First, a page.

“The creature’s illusion of sufficiency must, for the creature’s sake, be shattered […] And this illusion of sufficiency may be at its strongest in some very honest, kindly, and temperate people, and on such people, therefore, misfortune must fall.”
  4. #44
    “We regard God as an airman regards his parachute; it’s there for emergencies but he hoped he’ll never have to use it.”
  5. #45
    “By the goodness of God we mean nowadays almost exclusively His lovingness; and in this we may be right. And by Love, in this context, most of us mean kindness—the desire to see others than the self happy; not happy in this way or in that, but just happy. What would really satisfy us would be a God who said of anything we happened to like doing, ‘What does it matter so long as they are contented?’ We want, in fact, not so much a Father in Heaven as a grandfather in heaven—a senile benevolence who, as they say, ‘liked to see young people enjoying themselves’ and whose plan for the universe was simply that it might be truly said at the end of each day, ‘a good time was had by all’.”
  6. #46
    “Kindness, merely as such, cares not whether its object becomes good or bad, provided only that it escapes suffering.”
  7. #47
    “Until the evil man finds evil unmistakably present in his existence, in the form of pain, he is enclosed in illusion. Once pain has roused him, he knows that he is in some way or other ‘up against’ the real universe: he either rebels (with the possibility of a clearer issue and deep repentance at some other stage) or else makes some attempting at an adjustment, which, if pursued, will lead him to religion.”
  8. #48
    “When Christianity says that God loves man, it means that God loves man: not that He has some “disinterested”, because really indifferent, concern for our welfare, but that, in awful and surprising truth, we are the objects of His love. you asked for a loving God: you have one. The great spirit you so lightly invoked, the “lord of terrible aspect”, is present: not a senile benevolence that drowsily wishes you to be happy in your own way, not the cold philanthropy of a conscientious magistrate, nor the care of a host who feels responsible for the comfort of his guests, but the consuming fire Himself, the Love that made the worlds, persistent as the artist’s love for his work and despotic as a man’s love for a dog, provident and venerable as a father’s love for a child, jealous, inexorable, exacting as love between the sexes. How this should be, I do not know: it passes reason to explain why any creatures, not to say creatures such as we, should have a value so prodigious in their Creator’s eyes”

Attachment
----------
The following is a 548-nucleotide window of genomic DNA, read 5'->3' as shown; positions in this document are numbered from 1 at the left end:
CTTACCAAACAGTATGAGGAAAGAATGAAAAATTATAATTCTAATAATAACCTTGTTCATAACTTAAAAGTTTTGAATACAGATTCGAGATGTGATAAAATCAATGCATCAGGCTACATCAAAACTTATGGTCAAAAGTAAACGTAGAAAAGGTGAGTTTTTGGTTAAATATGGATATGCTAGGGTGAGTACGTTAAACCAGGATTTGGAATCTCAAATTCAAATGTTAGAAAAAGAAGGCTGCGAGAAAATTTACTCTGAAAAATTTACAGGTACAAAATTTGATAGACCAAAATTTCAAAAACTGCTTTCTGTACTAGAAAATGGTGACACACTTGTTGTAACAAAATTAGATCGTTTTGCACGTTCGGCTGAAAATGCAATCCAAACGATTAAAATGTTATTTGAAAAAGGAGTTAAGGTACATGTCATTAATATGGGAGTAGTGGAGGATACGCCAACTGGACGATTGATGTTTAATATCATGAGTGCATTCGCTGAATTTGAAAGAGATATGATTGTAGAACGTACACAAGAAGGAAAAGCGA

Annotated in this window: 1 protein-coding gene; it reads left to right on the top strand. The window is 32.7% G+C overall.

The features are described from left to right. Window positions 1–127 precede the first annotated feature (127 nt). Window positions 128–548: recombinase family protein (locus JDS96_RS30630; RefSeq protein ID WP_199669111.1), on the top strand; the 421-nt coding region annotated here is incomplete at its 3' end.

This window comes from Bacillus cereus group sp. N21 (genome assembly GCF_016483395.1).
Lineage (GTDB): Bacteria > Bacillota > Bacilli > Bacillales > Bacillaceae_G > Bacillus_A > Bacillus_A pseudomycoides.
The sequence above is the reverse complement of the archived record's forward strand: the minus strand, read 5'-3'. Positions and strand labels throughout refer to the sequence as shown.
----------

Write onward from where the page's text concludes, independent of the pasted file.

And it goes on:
9. #49
    “We are, not metaphorically but in very truth, a Divine work of art, something that God is making, and therefore something with which He will not be satisfied until it has a certain character.”
  10. #50
    “Human will becomes truly creative and truly our own when it is wholly God’s, and this is one of the many senses in which he that loses his soul shall find it”
  1. #51
    “And perhaps, by God’s grace, I succeed, and for a day or two become a creature consciously dependent on God and drawing its strength from the right sources. But the moment the threat is withdrawn, my whole nature leaps back to the toys: I am even anxious, God forgive me, to banish from my mind the only thing that supported me under the threat because it is now associated with the misery of those few days. Thus the terrible necessity of tribulation is only too clear. God has had me for but forty-eight hours and then only by dint of taking everything else away from me. Let Him but sheathe that sword for a moment and I behave like a puppy when the hated bath is over—I shake myself as dry as I can and race off to reacquire my comfortable dirtiness, if not in the nearest manure heap, at least in the nearest flower bed. And that is why tribulations cannot cease until God either sees us remade or sees that our remaking is now hopeless.”